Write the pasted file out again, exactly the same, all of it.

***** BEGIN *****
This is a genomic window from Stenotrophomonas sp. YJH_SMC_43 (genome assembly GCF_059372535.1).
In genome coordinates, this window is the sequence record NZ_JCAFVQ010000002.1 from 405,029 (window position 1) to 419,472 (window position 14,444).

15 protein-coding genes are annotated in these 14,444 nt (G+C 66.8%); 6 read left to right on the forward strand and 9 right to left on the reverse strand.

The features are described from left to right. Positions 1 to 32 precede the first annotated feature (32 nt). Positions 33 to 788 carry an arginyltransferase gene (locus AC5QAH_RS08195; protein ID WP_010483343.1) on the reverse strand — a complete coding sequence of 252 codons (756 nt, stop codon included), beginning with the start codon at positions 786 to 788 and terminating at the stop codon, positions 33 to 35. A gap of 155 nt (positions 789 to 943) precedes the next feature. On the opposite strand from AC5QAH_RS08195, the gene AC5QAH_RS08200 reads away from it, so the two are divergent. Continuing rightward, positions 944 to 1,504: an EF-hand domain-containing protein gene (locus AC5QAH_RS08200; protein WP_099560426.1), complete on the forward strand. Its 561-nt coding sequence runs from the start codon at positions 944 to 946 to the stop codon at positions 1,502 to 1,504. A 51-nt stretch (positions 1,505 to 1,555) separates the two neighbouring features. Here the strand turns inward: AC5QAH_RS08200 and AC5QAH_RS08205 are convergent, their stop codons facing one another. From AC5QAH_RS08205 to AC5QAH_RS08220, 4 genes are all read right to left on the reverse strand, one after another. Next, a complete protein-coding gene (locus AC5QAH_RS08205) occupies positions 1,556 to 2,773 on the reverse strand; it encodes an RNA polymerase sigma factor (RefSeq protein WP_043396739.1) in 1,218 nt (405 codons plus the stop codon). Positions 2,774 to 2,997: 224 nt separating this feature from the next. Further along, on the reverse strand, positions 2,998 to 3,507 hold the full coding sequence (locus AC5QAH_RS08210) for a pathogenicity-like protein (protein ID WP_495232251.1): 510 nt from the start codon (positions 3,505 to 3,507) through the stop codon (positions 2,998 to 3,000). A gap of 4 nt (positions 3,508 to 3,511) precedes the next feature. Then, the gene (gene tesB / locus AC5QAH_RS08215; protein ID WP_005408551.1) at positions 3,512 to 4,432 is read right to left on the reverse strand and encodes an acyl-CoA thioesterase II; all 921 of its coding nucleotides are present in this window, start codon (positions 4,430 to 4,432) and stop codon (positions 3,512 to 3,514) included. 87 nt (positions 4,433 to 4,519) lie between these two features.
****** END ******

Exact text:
This is a genomic window from Stenotrophomonas sp. YJH_SMC_43 (genome assembly GCF_059372535.1).
In genome coordinates, this window is the sequence record NZ_JCAFVQ010000002.1 from 405,029 (window position 1) to 419,472 (window position 14,444).

15 protein-coding genes are annotated in these 14,444 nt (G+C 66.8%); 6 read left to right on the forward strand and 9 right to left on the reverse strand.

The features are described from left to right. Positions 1 to 32 precede the first annotated feature (32 nt). Positions 33 to 788 carry an arginyltransferase gene (locus AC5QAH_RS08195; protein ID WP_010483343.1) on the reverse strand — a complete coding sequence of 252 codons (756 nt, stop codon included), beginning with the start codon at positions 786 to 788 and terminating at the stop codon, positions 33 to 35. A gap of 155 nt (positions 789 to 943) precedes the next feature. On the opposite strand from AC5QAH_RS08195, the gene AC5QAH_RS08200 reads away from it, so the two are divergent. Continuing rightward, positions 944 to 1,504: an EF-hand domain-containing protein gene (locus AC5QAH_RS08200; protein WP_099560426.1), complete on the forward strand. Its 561-nt coding sequence runs from the start codon at positions 944 to 946 to the stop codon at positions 1,502 to 1,504. A 51-nt stretch (positions 1,505 to 1,555) separates the two neighbouring features. Here the strand turns inward: AC5QAH_RS08200 and AC5QAH_RS08205 are convergent, their stop codons facing one another. From AC5QAH_RS08205 to AC5QAH_RS08220, 4 genes are all read right to left on the reverse strand, one after another. Next, a complete protein-coding gene (locus AC5QAH_RS08205) occupies positions 1,556 to 2,773 on the reverse strand; it encodes an RNA polymerase sigma factor (RefSeq protein WP_043396739.1) in 1,218 nt (405 codons plus the stop codon). Positions 2,774 to 2,997: 224 nt separating this feature from the next. Further along, on the reverse strand, positions 2,998 to 3,507 hold the full coding sequence (locus AC5QAH_RS08210) for a pathogenicity-like protein (protein ID WP_495232251.1): 510 nt from the start codon (positions 3,505 to 3,507) through the stop codon (positions 2,998 to 3,000). A gap of 4 nt (positions 3,508 to 3,511) precedes the next feature. Then, the gene (gene tesB / locus AC5QAH_RS08215; protein ID WP_005408551.1) at positions 3,512 to 4,432 is read right to left on the reverse strand and encodes an acyl-CoA thioesterase II; all 921 of its coding nucleotides are present in this window, start codon (positions 4,430 to 4,432) and stop codon (positions 3,512 to 3,514) included. 87 nt (positions 4,433 to 4,519) lie between these two features.